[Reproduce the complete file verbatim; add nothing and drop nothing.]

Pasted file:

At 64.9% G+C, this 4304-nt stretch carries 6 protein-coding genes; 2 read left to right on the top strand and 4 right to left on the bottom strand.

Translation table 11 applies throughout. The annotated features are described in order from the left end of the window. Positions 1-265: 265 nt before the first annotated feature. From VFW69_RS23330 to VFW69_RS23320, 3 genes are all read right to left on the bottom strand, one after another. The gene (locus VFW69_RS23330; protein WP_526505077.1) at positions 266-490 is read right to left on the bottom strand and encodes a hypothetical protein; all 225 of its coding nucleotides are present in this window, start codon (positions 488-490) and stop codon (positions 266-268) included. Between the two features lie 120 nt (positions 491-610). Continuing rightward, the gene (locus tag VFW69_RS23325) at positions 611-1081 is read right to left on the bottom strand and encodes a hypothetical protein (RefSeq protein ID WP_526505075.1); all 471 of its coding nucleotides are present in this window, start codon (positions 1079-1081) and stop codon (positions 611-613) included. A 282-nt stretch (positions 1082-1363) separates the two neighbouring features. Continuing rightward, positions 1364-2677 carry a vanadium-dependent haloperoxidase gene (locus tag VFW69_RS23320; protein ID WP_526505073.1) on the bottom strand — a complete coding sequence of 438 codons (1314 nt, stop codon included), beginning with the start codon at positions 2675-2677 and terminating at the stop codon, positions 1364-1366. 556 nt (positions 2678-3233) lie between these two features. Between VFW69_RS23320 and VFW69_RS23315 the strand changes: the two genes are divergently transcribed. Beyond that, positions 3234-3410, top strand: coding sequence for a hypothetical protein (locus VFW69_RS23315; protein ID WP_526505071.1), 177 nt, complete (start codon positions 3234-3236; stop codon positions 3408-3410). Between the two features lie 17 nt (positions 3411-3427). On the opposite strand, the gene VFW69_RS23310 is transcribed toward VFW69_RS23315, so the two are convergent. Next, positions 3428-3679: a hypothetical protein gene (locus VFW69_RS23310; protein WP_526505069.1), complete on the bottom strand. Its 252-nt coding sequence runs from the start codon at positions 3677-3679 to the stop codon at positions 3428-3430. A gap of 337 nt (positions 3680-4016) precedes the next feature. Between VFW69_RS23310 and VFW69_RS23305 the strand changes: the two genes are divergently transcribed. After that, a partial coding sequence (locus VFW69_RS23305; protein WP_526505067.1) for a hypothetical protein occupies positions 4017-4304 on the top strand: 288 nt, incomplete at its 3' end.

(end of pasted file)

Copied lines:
At 64.9% G+C, this 4304-nt stretch carries 6 protein-coding genes; 2 read left to right on the top strand and 4 right to left on the bottom strand.

Translation table 11 applies throughout. The annotated features are described in order from the left end of the window. Positions 1-265: 265 nt before the first annotated feature. From VFW69_RS23330 to VFW69_RS23320, 3 genes are all read right to left on the bottom strand, one after another. The gene (locus VFW69_RS23330; protein WP_526505077.1) at positions 266-490 is read right to left on the bottom strand and encodes a hypothetical protein; all 225 of its coding nucleotides are present in this window, start codon (positions 488-490) and stop codon (positions 266-268) included. Between the two features lie 120 nt (positions 491-610). Continuing rightward, the gene (locus tag VFW69_RS23325) at positions 611-1081 is read right to left on the bottom strand and encodes a hypothetical protein (RefSeq protein ID WP_526505075.1); all 471 of its coding nucleotides are present in this window, start codon (positions 1079-1081) and stop codon (positions 611-613) included. A 282-nt stretch (positions 1082-1363) separates the two neighbouring features. Continuing rightward, positions 1364-2677 carry a vanadium-dependent haloperoxidase gene (locus tag VFW69_RS23320; protein ID WP_526505073.1) on the bottom strand — a complete coding sequence of 438 codons (1314 nt, stop codon included), beginning with the start codon at positions 2675-2677 and terminating at the stop codon, positions 1364-1366. 556 nt (positions 2678-3233) lie between these two features. Between VFW69_RS23320 and VFW69_RS23315 the strand changes: the two genes are divergently transcribed. Beyond that, positions 3234-3410, top strand: coding sequence for a hypothetical protein (locus VFW69_RS23315; protein ID WP_526505071.1), 177 nt, complete (start codon positions 3234-3236; stop codon positions 3408-3410). Between the two features lie 17 nt (positions 3411-3427). On the opposite strand, the gene VFW69_RS23310 is transcribed toward VFW69_RS23315, so the two are convergent. Next, positions 3428-3679: a hypothetical protein gene (locus VFW69_RS23310; protein WP_526505069.1), complete on the bottom strand. Its 252-nt coding sequence runs from the start codon at positions 3677-3679 to the stop codon at positions 3428-3430. A gap of 337 nt (positions 3680-4016) precedes the next feature. Between VFW69_RS23310 and VFW69_RS23305 the strand changes: the two genes are divergently transcribed. After that, a partial coding sequence (locus VFW69_RS23305; protein WP_526505067.1) for a hypothetical protein occupies positions 4017-4304 on the top strand: 288 nt, incomplete at its 3' end.